As The Last First Day (Random House) by author Carrie Brown was my favorite new book of 2013, I jumped at the chance to interview her when she passed through New Orleans. Our talk includes a minor amount of spoilers, but not enough to spoil your read. For background, her character Peter is an elderly headmaster of an East Coast boarding school for boys and Ruth has navigated her life as his wife while searching for her place in a changing world.
KDB: Death figures prominently in your novel, and we're so adept as a culture at not emotionally dealing with death on any real level. It strikes me that your main characters are dealing with death from the moment they meet.
CB: I think that's true, that they have a kind of an acquaintance with the mystery that is the beyond from the very beginning. Ruth and Peter, too, because his mother suffers from mental illness. And they are, as separate people, having to consider: What does it mean to have a day in front of me? What do I do with my life? In a way that maybe if you don't face those kinds of questions about mortality you don't actively think about that. But they really do. Peter makes very definite kinds of decisions about how he is going to live his life in the face of what is hard. Ruth struggles with that more with: "What is it I'm supposed to be doing? Am I supposed to be your helpmeet, that old fashioned word? But also Betty Friedan and Gloria Steinem are telling her that's not what you should be doing, that's not a good way to live your life. And her having to battle those twin impulses with: What do I do with this day that's in front of me, given that I'm acquainted with the end in some ways?
KDB: Ruth also has her literary aspirations because she's raised with the classics, but she sees people shooting up and over her and takes a lifetime to recognize that maybe what you're meant to do is what you've already been doing.
CB: She was untutored in many ways because she was so isolated. So she had to form her notion of what was valuable by herself.
KDB: Having someone do as much work as Ruth did for Peter in his career in academia would be a paid position now, but not when she started out. The characters themselves are so lost but inspiring. What characters from which authors have inspired you in your recent reading?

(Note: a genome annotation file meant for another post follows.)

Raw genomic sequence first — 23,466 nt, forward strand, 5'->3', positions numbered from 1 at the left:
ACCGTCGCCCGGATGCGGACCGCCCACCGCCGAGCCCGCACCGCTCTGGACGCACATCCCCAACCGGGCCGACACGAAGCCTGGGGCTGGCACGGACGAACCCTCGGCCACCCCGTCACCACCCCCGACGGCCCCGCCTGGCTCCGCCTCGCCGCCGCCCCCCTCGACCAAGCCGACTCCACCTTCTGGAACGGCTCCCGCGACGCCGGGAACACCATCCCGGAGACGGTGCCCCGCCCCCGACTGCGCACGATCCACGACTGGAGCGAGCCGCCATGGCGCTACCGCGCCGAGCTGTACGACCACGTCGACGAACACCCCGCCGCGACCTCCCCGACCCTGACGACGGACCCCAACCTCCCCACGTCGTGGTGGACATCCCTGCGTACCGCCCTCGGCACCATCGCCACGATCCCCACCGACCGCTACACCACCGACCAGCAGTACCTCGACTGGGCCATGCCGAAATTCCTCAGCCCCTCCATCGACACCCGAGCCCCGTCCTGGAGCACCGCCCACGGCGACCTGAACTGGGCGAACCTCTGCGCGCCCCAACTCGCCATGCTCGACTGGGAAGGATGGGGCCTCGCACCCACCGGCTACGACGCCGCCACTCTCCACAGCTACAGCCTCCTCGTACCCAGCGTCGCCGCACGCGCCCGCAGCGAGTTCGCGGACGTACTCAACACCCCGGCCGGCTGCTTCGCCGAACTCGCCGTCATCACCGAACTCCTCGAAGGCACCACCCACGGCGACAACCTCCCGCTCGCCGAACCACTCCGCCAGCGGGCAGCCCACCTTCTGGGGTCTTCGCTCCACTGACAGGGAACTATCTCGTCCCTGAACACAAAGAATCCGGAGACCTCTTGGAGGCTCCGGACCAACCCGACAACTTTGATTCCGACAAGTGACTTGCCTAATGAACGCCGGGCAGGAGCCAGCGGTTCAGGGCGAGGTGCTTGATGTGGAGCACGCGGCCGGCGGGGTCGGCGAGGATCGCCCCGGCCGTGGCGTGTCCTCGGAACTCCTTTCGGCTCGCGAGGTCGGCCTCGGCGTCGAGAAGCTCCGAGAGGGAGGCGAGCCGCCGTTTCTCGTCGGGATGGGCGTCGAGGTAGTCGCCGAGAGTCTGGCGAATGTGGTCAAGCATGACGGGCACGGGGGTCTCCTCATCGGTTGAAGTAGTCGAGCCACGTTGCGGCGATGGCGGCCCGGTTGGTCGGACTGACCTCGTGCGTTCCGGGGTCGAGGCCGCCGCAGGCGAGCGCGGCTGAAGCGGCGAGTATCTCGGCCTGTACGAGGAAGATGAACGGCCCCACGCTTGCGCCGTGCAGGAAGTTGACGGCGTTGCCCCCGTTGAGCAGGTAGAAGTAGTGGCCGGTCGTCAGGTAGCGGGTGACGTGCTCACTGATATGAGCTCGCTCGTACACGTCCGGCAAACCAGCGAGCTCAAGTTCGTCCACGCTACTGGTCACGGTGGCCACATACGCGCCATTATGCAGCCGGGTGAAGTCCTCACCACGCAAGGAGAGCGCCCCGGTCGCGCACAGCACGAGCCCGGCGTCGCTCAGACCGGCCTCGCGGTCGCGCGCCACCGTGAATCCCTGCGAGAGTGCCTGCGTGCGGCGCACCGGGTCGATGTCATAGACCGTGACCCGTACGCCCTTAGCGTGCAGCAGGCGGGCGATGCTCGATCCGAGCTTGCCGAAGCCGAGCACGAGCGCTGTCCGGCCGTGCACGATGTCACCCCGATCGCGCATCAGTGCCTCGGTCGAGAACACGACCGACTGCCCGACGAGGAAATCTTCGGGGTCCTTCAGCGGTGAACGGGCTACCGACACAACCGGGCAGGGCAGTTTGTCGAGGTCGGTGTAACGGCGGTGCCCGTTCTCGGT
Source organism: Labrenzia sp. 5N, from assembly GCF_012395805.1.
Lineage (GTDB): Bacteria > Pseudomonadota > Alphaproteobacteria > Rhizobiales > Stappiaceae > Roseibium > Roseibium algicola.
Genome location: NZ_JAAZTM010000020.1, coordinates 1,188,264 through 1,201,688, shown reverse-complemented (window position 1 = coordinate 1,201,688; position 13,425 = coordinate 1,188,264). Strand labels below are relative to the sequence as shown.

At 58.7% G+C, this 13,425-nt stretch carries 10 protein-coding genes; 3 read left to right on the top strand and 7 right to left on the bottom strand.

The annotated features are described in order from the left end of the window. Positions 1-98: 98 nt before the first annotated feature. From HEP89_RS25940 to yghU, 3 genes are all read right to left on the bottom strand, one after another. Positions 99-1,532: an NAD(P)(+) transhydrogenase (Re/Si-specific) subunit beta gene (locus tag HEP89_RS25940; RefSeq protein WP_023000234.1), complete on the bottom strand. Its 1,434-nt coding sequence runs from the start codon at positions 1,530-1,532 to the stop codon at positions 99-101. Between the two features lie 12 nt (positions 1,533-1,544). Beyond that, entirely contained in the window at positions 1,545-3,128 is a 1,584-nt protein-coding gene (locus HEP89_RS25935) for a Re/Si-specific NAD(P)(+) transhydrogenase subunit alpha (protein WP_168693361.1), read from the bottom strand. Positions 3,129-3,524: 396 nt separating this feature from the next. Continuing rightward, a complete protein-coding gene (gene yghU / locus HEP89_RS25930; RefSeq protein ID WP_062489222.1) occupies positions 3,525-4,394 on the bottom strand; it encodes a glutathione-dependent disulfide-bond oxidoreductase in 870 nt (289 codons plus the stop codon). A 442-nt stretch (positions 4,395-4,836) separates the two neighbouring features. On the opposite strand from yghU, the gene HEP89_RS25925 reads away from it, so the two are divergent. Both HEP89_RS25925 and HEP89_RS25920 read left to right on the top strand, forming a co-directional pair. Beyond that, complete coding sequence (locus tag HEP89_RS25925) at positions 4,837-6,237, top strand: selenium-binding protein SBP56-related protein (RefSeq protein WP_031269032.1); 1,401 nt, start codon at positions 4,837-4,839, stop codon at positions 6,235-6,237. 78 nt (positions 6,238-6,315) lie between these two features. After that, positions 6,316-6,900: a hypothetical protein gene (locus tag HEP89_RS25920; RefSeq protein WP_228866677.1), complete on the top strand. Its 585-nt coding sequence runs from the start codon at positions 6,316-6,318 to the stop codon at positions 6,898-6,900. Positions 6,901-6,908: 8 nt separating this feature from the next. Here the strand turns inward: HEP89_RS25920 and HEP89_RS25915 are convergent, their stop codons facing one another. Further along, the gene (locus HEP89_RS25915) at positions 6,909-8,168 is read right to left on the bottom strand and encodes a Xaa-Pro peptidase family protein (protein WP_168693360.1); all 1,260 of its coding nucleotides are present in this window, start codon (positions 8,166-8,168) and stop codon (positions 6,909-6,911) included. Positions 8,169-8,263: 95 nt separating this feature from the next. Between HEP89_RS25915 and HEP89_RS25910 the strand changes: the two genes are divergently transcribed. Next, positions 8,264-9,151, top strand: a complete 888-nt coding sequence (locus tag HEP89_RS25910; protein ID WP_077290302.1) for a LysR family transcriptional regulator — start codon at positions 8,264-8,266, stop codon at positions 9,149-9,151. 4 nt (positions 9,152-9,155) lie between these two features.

CB: I'm in the middle of Elizabeth Graver's new novel The End of the Point, and that is a book that is filled with characters who are compelling. And it's a book of many generations and many voices. In terms of books that have been out there recently that absolutely has commanded my attention as a novel. The writer I discovered for myself along with a lot of other people was the short story writer Edith Pearlman who won many awards for her collected stories: Binocular Vision. It is wonderful. Story after story, character after character, those stories and characters will stay with me forever. I'm expecting to fall in love with Alice McDermott's new novel Someone, which I have bought because I've just loved her work over the years. It's so consistently lovely. And she writes at a pace that I really like. I like it as a reader and I like it as a writer, a slow, luminous contemplative pace.
KDB: I very much enjoyed that in your novel. Not to divide it on gender lines, but you don't often get male writers covering a day covering small details in the day in the life of a woman preparing for an event that is meaningful in a couple's life.
CB: No, You would never get a male writer beginning a book with a woman vacuuming.
KDB: But it's life. That's the other thing that's resonant. When she's looking for the vacuum. What did I put in front of the thing that I need? You often put everything in front of the thing that you need. It puts the reader right there in the story.
CB: I love something Virginia Woolf said about the writer's effort to convey to the reader the felt experience of a character without impediment. I love that: "Without impediment." For me as a reader, I love that sense that I have been dropped into the world and there's no impediment. There you are in the lighthouse. That is what I'm trying to produce for the reader, that sense that all impediments have floated away.